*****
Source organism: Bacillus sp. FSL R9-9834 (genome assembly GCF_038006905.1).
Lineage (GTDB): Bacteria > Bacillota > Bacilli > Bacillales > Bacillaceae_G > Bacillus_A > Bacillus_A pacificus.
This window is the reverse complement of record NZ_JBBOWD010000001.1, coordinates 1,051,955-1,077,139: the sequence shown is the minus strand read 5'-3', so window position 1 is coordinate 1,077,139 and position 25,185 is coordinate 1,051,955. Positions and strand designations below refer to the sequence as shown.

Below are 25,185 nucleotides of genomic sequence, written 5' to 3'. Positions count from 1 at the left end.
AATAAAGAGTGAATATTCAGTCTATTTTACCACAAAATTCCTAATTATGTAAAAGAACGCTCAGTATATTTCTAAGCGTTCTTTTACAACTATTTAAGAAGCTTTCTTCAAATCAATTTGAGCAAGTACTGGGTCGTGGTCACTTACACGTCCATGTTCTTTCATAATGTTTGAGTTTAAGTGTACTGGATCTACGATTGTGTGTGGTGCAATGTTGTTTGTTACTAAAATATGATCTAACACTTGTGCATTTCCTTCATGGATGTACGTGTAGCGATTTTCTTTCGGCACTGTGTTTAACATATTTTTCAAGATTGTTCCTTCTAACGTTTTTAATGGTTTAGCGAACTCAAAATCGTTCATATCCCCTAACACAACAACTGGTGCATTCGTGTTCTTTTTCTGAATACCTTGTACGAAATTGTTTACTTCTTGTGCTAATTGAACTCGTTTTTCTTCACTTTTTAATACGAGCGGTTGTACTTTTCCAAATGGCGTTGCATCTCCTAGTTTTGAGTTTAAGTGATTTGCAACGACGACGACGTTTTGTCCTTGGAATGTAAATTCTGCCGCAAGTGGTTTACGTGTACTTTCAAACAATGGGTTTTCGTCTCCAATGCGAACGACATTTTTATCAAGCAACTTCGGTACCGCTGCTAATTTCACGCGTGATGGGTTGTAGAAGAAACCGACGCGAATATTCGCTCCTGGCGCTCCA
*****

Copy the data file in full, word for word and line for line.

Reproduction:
Source organism: Bacillus sp. FSL R9-9834 (genome assembly GCF_038006905.1).
Lineage (GTDB): Bacteria > Bacillota > Bacilli > Bacillales > Bacillaceae_G > Bacillus_A > Bacillus_A pacificus.
This window is the reverse complement of record NZ_JBBOWD010000001.1, coordinates 1,051,955-1,077,139: the sequence shown is the minus strand read 5'-3', so window position 1 is coordinate 1,077,139 and position 25,185 is coordinate 1,051,955. Positions and strand designations below refer to the sequence as shown.

Below are 25,185 nucleotides of genomic sequence, written 5' to 3'. Positions count from 1 at the left end.
AATAAAGAGTGAATATTCAGTCTATTTTACCACAAAATTCCTAATTATGTAAAAGAACGCTCAGTATATTTCTAAGCGTTCTTTTACAACTATTTAAGAAGCTTTCTTCAAATCAATTTGAGCAAGTACTGGGTCGTGGTCACTTACACGTCCATGTTCTTTCATAATGTTTGAGTTTAAGTGTACTGGATCTACGATTGTGTGTGGTGCAATGTTGTTTGTTACTAAAATATGATCTAACACTTGTGCATTTCCTTCATGGATGTACGTGTAGCGATTTTCTTTCGGCACTGTGTTTAACATATTTTTCAAGATTGTTCCTTCTAACGTTTTTAATGGTTTAGCGAACTCAAAATCGTTCATATCCCCTAACACAACAACTGGTGCATTCGTGTTCTTTTTCTGAATACCTTGTACGAAATTGTTTACTTCTTGTGCTAATTGAACTCGTTTTTCTTCACTTTTTAATACGAGCGGTTGTACTTTTCCAAATGGCGTTGCATCTCCTAGTTTTGAGTTTAAGTGATTTGCAACGACGACGACGTTTTGTCCTTGGAATGTAAATTCTGCCGCAAGTGGTTTACGTGTACTTTCAAACAATGGGTTTTCGTCTCCAATGCGAACGACATTTTTATCAAGCAACTTCGGTACCGCTGCTAATTTCACGCGTGATGGGTTGTAGAAGAAACCGACGCGAATATTCGCTCCTGGCGCTCCA